The ship itself likely looked a bit less solid than it does in The Dig, though. By the time it was rediscovered the oak ship had decomposed and the outline of the ship was just compacted sand, the ghost of its frame having stained the soil.
"There's nothing holding it," as Fiennes' Brown says in the film, "except time."
Brown was forced to the margins of the dig by the British Museum representatives, as the film suggests. What the film doesn't mention is that Brown went to a spiritualist meeting in nearby Woodbridge, and was advised to "assert yourself and go on digging" by a medium.
What did the Sutton Hoo dig find?
The 27-metre-long ship was the big find, and it contained the grave and ceremonial treasure of an Anglo-Saxon ruler from the seventh century. It's now thought to be the resting place of Raedwald, who died in around 624, and was intended as a vast monument visible from the river below.
Buried with him was gold jewellery, Byzantine silverware, a sword with a gold and garnet-inlaid hilt, coins, shield fittings, and, most famously, an iron helmet decorated with a dragon and scenes of warriors worked in metal. You've definitely seen it before.
In total there were 263 relics in the hoard, with some precious jewels from as far abroad as South Asia. The former British Museum director David M Wilson said that the Sutton Hoo hoard was full of "work of the highest quality, not only in English but in European terms".
It made historians completely reassess Dark Ages England, a period which the British Museum said in 1946 had left us "nothing larger than a bucket or longer than a sword" and was long thought of as a backward, coarse, dim time. Suddenly, we knew they traded across an area comparable with the Roman Empire, and that in their day to day lives they valued beauty and skill.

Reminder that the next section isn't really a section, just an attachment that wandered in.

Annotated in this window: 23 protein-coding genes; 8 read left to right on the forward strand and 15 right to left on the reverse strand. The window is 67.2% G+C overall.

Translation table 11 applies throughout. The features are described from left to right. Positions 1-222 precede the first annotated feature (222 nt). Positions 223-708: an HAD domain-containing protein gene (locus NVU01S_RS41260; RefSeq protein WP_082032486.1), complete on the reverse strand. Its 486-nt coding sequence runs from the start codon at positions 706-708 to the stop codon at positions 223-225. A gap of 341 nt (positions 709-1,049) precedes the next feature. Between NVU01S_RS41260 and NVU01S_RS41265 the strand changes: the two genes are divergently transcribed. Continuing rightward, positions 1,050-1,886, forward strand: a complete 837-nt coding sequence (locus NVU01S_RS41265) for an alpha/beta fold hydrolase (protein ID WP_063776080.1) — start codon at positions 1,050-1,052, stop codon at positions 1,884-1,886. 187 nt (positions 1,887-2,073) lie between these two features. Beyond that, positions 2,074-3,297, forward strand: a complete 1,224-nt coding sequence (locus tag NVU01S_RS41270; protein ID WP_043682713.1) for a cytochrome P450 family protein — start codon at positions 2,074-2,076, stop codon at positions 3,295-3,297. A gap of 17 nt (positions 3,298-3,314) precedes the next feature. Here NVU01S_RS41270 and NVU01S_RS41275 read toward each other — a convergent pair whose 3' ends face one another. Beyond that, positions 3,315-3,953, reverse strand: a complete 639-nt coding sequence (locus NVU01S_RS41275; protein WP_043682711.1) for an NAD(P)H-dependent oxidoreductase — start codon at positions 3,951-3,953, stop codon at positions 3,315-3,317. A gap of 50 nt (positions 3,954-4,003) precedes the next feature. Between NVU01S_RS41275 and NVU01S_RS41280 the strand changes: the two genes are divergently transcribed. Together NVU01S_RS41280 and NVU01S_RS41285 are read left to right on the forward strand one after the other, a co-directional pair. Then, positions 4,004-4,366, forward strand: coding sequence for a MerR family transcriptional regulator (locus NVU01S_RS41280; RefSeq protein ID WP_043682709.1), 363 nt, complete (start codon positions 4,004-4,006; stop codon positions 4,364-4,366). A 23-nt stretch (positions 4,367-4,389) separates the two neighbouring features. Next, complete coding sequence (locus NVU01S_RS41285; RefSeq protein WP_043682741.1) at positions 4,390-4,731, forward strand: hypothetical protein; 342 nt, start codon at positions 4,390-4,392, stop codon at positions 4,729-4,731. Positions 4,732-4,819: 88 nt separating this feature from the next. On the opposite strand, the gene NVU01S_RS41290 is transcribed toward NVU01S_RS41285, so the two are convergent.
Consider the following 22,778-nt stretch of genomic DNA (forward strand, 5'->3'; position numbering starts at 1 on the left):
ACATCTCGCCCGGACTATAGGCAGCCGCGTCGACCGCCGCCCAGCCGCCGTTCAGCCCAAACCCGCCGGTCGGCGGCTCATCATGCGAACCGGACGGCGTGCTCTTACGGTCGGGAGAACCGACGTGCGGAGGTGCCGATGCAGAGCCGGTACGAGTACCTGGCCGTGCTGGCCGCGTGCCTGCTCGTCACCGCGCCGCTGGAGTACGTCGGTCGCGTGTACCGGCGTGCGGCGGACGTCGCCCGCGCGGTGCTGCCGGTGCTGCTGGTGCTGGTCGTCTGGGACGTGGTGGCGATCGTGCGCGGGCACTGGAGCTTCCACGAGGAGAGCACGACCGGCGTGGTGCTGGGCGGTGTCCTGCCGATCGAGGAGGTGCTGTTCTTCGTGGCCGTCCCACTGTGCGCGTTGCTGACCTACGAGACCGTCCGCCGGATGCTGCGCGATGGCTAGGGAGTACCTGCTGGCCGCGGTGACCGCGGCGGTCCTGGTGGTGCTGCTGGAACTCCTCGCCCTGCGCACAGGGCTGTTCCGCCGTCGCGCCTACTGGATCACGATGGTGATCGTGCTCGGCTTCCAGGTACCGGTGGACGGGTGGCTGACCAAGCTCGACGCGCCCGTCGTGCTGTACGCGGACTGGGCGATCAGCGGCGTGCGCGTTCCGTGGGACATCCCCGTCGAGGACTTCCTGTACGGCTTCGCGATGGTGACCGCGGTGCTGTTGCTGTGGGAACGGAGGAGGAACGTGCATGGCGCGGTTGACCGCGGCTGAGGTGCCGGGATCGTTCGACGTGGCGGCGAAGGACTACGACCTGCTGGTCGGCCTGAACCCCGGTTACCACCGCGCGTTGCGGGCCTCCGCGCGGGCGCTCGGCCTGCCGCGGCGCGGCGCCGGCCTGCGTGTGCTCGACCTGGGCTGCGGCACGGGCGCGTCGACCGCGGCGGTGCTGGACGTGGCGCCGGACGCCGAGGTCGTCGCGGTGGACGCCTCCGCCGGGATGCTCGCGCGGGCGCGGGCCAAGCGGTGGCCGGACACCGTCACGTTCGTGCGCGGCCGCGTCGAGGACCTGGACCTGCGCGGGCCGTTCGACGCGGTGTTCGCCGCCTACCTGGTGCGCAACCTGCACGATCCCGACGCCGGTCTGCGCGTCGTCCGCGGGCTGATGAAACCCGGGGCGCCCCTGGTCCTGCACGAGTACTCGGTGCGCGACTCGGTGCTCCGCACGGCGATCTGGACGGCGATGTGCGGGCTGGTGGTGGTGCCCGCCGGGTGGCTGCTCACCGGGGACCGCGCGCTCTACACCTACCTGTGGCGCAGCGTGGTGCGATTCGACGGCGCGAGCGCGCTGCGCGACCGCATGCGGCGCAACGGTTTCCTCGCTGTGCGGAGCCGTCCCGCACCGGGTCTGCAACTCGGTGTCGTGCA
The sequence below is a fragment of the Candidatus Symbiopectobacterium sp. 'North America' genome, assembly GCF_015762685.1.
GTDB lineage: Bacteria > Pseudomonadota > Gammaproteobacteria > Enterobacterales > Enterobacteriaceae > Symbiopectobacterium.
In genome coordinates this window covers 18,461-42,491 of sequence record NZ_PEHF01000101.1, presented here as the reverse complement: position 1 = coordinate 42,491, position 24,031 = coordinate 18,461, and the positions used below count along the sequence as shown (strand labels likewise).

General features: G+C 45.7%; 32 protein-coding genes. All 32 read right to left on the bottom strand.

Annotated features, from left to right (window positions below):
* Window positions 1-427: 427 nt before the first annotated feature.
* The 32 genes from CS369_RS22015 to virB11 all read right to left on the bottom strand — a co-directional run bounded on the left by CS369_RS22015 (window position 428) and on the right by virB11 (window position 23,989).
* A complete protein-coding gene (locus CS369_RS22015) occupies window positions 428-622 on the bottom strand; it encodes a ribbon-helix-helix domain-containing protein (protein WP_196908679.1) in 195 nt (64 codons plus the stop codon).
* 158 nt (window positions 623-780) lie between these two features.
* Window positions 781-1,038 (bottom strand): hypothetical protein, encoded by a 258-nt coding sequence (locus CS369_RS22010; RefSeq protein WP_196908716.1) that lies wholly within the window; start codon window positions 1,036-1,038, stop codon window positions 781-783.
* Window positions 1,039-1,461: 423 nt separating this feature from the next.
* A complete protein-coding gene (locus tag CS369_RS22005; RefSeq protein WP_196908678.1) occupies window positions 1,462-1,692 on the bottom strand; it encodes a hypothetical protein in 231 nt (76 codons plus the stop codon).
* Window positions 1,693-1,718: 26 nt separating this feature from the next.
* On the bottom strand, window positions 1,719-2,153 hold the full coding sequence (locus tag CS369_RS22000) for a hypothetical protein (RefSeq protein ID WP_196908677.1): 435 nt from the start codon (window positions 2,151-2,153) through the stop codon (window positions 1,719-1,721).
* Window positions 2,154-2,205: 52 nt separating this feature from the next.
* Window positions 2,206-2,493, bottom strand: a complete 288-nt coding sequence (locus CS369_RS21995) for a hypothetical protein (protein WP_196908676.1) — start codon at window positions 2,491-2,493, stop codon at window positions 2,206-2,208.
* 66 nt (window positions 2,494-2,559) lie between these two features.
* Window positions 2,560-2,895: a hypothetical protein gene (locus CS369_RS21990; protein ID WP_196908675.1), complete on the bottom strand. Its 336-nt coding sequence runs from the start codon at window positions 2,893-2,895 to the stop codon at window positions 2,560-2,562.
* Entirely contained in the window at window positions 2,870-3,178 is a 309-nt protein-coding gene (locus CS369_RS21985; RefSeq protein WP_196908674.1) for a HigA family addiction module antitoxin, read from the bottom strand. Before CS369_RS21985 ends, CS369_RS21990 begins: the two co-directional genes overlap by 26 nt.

"These people were not just marauding barterers," says Phillips. "They had culture! They had art! They had money!"
The plane crash
Seeing as how Rory didn't, as we've discussed, actually exist, it would have been quite difficult for him to dive into a tidal river and attempt to save a downed RAF pilot. There was a plane crash near Sutton Hoo later in the war though. A Flying Fortress came down in the River Deben towards the end of hostilities.
What happened to the characters later?
Pretty was offered a CBE for her part in the excavations and for gifting the hoard to the British Museum, but she declined. She died in 1942 after a stroke.
Brown might not have been allowed to lead the revelation of the burial site at Sutton Hoo publicly, and didn't get much recognition by the public at large, but he wasn't completely ignored by his peers. He was granted a £250 annual pension on the civil list in 1966 in recognition of his work, and a road has been named after him in Rickinghall, the village he lived in.
Peggy Piggott went on to have a highly respected 60-year career in archaeology, focusing on Bronze Age and prehistoric Britain. One element of the Peggy-Rory love subplot which does seem to have some grounding in fact is the sexless marriage between the Piggotts. Peggy filed for divorce from Stuart in the mid-Fifties, citing non-consummation, though they reconciled later and became friends.